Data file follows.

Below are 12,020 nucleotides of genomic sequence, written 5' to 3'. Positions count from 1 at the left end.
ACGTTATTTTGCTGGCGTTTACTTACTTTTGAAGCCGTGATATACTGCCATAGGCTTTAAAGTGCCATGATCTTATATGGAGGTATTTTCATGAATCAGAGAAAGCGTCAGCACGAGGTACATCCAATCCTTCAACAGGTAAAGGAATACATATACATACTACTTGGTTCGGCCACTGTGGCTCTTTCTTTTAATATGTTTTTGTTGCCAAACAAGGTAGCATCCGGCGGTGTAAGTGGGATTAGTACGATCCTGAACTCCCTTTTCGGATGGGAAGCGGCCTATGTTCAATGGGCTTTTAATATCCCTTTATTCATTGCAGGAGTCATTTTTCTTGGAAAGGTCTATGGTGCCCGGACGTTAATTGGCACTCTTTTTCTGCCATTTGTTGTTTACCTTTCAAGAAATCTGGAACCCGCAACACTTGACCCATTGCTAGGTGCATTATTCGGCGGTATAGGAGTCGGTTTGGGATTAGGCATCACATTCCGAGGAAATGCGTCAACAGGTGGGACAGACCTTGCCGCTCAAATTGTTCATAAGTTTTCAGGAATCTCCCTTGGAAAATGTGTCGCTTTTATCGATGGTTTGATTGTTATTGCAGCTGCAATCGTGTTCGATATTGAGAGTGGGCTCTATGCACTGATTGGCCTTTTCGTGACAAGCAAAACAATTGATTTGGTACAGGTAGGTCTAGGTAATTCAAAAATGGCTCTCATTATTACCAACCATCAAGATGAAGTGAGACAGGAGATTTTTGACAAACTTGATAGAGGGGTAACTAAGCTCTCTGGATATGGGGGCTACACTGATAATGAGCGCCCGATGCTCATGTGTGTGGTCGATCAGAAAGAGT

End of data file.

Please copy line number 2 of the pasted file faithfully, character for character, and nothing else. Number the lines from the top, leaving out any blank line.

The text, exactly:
ACGTTATTTTGCTGGCGTTTACTTACTTTTGAAGCCGTGATATACTGCCATAGGCTTTAAAGTGCCATGATCTTATATGGAGGTATTTTCATGAATCAGAGAAAGCGTCAGCACGAGGTACATCCAATCCTTCAACAGGTAAAGGAATACATATACATACTACTTGGTTCGGCCACTGTGGCTCTTTCTTTTAATATGTTTTTGTTGCCAAACAAGGTAGCATCCGGCGGTGTAAGTGGGATTAGTACGATCCTGAACTCCCTTTTCGGATGGGAAGCGGCCTATGTTCAATGGGCTTTTAATATCCCTTTATTCATTGCAGGAGTCATTTTTCTTGGAAAGGTCTATGGTGCCCGGACGTTAATTGGCACTCTTTTTCTGCCATTTGTTGTTTACCTTTCAAGAAATCTGGAACCCGCAACACTTGACCCATTGCTAGGTGCATTATTCGGCGGTATAGGAGTCGGTTTGGGATTAGGCATCACATTCCGAGGAAATGCGTCAACAGGTGGGACAGACCTTGCCGCTCAAATTGTTCATAAGTTTTCAGGAATCTCCCTTGGAAAATGTGTCGCTTTTATCGATGGTTTGATTGTTATTGCAGCTGCAATCGTGTTCGATATTGAGAGTGGGCTCTATGCACTGATTGGCCTTTTCGTGACAAGCAAAACAATTGATTTGGTACAGGTAGGTCTAGGTAATTCAAAAATGGCTCTCATTATTACCAACCATCAAGATGAAGTGAGACAGGAGATTTTTGACAAACTTGATAGAGGGGTAACTAAGCTCTCTGGATATGGGGGCTACACTGATAATGAGCGCCCGATGCTCATGTGTGTGGTCGATCAGAAAGAGT